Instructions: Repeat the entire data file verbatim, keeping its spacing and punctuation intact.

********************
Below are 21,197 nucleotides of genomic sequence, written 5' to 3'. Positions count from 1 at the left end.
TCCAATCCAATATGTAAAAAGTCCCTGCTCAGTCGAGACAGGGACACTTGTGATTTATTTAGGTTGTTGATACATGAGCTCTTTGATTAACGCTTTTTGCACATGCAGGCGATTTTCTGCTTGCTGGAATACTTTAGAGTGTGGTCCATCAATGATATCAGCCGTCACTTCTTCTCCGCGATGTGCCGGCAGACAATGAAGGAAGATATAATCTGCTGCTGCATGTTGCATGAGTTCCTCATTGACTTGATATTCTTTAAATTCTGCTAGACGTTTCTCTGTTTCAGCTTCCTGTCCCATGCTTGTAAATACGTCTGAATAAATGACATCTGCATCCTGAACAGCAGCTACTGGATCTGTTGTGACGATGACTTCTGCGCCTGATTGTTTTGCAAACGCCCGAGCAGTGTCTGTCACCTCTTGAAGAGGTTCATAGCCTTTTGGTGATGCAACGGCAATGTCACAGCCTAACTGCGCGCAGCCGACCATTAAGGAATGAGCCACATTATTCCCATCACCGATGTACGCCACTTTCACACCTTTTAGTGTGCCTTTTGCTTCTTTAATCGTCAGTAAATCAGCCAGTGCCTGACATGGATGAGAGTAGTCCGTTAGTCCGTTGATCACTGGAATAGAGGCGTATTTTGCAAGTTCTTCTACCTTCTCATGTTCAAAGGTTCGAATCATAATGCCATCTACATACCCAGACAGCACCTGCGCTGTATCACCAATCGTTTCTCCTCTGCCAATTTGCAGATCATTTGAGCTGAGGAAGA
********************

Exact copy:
Below are 21,197 nucleotides of genomic sequence, written 5' to 3'. Positions count from 1 at the left end.
TCCAATCCAATATGTAAAAAGTCCCTGCTCAGTCGAGACAGGGACACTTGTGATTTATTTAGGTTGTTGATACATGAGCTCTTTGATTAACGCTTTTTGCACATGCAGGCGATTTTCTGCTTGCTGGAATACTTTAGAGTGTGGTCCATCAATGATATCAGCCGTCACTTCTTCTCCGCGATGTGCCGGCAGACAATGAAGGAAGATATAATCTGCTGCTGCATGTTGCATGAGTTCCTCATTGACTTGATATTCTTTAAATTCTGCTAGACGTTTCTCTGTTTCAGCTTCCTGTCCCATGCTTGTAAATACGTCTGAATAAATGACATCTGCATCCTGAACAGCAGCTACTGGATCTGTTGTGACGATGACTTCTGCGCCTGATTGTTTTGCAAACGCCCGAGCAGTGTCTGTCACCTCTTGAAGAGGTTCATAGCCTTTTGGTGATGCAACGGCAATGTCACAGCCTAACTGCGCGCAGCCGACCATTAAGGAATGAGCCACATTATTCCCATCACCGATGTACGCCACTTTCACACCTTTTAGTGTGCCTTTTGCTTCTTTAATCGTCAGTAAATCAGCCAGTGCCTGACATGGATGAGAGTAGTCCGTTAGTCCGTTGATCACTGGAATAGAGGCGTATTTTGCAAGTTCTTCTACCTTCTCATGTTCAAAGGTTCGAATCATAATGCCATCTACATACCCAGACAGCACCTGCGCTGTATCACCAATCGTTTCTCCTCTGCCAATTTGCAGATCATTTGAGCTGAGGAAGA